The interest rate that commercial banks charge their best corporate customers.
  26. inflation
    A rise in the general level of prices in an economy over a period of time.
  27. Consumer Price Index (CPI)
    A measurement that compares the avg price of a market basket of goods/svcs at a stated point in time to the avg price of the same mkt basket at a different point in time.
  28. real rate of interest
    The difference b/t the nominal, or stated, rate of interest and the expected inflation rate.
  29. accumulated value
    For a fixed deferred annuity, the net amt paid for the annuity, plus interest earned, less the amount of any w/drawals or fees.
  30. guaranteed minimum interest-crediting rate
    For a fixed deferred annuity, the min rate that an insurer must credit to the contract's accumulated value.
  31. current interest-crediting rate
    For a fixed deferred annuity, the rate of interest that an insurer declares and pays; this rate of interest is generally higher than the guaranteed min interest-crediting rate.
  32. disintermediation
    A process in which large #s of ppl w/draw funds from financial intermediaries, like banks, savings & loan associations, and ins co's, in order to directly invest in instruments yielding higher returns.
  33. deflation
    A fall in the general price level.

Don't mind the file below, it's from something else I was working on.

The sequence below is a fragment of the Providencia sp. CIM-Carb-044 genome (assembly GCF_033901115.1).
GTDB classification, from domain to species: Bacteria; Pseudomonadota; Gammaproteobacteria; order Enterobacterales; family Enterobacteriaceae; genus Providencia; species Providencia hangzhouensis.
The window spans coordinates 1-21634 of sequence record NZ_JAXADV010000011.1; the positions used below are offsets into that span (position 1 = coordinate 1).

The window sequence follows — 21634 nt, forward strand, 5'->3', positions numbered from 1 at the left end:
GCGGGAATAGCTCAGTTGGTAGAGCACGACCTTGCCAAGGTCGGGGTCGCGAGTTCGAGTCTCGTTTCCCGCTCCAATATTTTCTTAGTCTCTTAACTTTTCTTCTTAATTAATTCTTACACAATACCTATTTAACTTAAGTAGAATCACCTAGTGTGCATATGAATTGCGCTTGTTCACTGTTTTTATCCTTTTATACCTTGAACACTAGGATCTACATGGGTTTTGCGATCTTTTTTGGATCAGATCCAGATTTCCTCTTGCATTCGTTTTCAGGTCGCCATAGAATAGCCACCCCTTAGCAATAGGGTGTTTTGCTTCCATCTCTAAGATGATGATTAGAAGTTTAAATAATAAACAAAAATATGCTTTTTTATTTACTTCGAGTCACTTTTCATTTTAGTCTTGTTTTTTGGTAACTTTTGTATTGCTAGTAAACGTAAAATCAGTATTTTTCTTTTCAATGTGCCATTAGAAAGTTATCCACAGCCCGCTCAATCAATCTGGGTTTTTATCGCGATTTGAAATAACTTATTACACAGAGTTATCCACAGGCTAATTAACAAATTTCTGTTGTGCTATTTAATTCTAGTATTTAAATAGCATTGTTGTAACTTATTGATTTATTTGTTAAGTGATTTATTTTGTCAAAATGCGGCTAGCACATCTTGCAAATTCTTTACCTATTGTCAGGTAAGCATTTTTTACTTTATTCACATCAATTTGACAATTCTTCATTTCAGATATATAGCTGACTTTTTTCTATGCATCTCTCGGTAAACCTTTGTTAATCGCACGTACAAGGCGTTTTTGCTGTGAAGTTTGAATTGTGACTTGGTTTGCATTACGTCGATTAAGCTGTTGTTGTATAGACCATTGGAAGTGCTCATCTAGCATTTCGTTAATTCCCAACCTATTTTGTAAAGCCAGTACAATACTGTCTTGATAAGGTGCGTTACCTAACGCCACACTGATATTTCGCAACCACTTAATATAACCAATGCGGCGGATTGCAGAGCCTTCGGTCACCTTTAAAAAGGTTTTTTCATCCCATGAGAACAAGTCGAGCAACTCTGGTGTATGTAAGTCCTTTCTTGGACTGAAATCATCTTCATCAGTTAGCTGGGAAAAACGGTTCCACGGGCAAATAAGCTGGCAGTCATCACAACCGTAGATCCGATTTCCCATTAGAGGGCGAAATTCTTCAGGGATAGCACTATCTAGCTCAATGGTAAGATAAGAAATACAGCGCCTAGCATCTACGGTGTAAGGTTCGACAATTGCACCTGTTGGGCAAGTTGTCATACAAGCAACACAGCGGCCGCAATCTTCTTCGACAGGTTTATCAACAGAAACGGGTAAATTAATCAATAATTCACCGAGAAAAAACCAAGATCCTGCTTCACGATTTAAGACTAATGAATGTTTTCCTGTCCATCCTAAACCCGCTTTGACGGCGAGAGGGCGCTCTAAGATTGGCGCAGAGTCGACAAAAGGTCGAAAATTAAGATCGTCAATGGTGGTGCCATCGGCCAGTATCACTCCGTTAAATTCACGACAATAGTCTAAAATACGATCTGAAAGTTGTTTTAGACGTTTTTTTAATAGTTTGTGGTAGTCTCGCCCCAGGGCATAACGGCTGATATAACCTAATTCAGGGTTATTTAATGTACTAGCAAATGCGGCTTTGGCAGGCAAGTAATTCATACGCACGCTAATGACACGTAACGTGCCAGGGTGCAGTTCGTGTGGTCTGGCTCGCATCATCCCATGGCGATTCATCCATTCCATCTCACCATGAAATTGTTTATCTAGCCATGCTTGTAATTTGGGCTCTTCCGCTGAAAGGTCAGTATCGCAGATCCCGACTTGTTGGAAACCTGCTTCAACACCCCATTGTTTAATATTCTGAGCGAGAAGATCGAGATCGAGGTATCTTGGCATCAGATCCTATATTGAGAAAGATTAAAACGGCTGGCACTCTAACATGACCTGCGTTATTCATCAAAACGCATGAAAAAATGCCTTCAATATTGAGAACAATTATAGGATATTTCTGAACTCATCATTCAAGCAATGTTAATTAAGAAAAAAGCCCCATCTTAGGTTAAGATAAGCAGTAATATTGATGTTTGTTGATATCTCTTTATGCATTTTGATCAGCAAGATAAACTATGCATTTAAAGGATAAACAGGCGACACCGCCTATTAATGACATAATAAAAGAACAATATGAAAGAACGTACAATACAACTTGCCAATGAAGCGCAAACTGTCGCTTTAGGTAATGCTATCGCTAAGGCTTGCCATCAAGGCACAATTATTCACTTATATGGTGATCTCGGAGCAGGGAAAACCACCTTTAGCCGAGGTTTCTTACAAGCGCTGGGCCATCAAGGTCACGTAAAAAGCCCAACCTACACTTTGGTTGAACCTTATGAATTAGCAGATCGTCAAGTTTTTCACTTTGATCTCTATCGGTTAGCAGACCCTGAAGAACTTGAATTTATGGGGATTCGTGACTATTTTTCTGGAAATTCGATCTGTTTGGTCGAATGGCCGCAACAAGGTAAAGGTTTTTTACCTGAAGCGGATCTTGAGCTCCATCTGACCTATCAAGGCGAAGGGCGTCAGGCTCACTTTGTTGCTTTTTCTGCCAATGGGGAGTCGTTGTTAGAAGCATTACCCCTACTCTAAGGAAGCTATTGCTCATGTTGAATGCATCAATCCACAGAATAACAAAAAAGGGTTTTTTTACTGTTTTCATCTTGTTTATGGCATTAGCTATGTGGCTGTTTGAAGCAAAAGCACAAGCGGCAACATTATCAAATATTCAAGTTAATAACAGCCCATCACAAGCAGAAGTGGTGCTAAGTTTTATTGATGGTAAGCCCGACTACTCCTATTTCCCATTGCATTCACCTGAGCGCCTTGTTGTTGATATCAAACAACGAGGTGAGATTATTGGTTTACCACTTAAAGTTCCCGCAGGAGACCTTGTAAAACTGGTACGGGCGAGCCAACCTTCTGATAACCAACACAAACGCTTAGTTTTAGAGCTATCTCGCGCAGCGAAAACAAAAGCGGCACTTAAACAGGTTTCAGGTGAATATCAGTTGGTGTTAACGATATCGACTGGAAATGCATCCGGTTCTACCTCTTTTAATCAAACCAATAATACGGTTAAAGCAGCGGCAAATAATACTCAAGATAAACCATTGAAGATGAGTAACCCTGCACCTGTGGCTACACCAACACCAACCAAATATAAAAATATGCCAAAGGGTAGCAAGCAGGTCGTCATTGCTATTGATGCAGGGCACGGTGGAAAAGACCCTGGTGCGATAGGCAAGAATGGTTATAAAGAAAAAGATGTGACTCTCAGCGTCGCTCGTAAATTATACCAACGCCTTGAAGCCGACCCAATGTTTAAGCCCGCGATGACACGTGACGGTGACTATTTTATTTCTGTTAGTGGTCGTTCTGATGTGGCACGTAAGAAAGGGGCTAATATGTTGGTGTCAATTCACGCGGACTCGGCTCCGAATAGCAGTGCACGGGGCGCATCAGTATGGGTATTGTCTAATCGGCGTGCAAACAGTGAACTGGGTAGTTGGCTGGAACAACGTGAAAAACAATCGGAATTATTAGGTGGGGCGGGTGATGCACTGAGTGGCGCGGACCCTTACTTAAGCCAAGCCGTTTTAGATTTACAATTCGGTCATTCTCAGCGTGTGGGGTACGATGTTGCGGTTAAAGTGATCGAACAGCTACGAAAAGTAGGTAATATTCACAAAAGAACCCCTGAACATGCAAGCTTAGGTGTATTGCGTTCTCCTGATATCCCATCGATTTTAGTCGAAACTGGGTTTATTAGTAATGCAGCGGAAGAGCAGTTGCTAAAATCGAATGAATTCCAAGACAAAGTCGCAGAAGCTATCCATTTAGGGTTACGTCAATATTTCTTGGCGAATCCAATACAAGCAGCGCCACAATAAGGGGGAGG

34. disinflation
    A decrease in the rate of inflation.
  35. hyperinflation
    An out of control inflationary spiral.
  36. stagflation
    A combo of inflation, slow economic growth, and high unemployment.
  37. spread compression
    The narrowing of an insurer's interest spread.
  38. refinance
    To make new borrowing arrangements, usually because of a drop in market interest rates.
  39. fiscal policy
    In economics, the use of gov's spending and taxation to change aggregate demand - indicated by the level of spending - in the economy.
  40. expansionary fiscal policy
    The type of fiscal pol used to increase aggregate demand in order to increase the pace of the economy.
  41. budget deficit
    In fiscal policy, budget where gov't expenditures exceed gov't revenues in a given time period.
  42. contractionary fiscal policy
    fiscal policy used to decrease aggregate demand in order to slow down the economy.
  43. budget surplus
    In fiscal policy, a budget where gov't revenues exceed gov'd expenditures in a given time period.
  44. monetary policy
    the strategy a country's monetary authority uses to increase or decrease the money supply in an effort to stabilize the economy.
  45. Federal Reserve System
    In the US, the central banking system and monetary authority.
  46. Objective: How is GDP used to measure an economy's performance?
    By tracking annual and quarterly data for real GDP (GDP adjusted for changes in price levels), in a given country, we can assess the performance of that country's economy over time.
  47. Objective: be able to calculate the unemployment rate for a country.
    Unemployment rate = Unemployed / Civilian labor force
  48. Objective: List the phases of the business cycle & what occurs during ea phase.
    • Expansion: unem low, real GDP rises for 2 or more consecutive quarters. Profits rise, spending & production increases.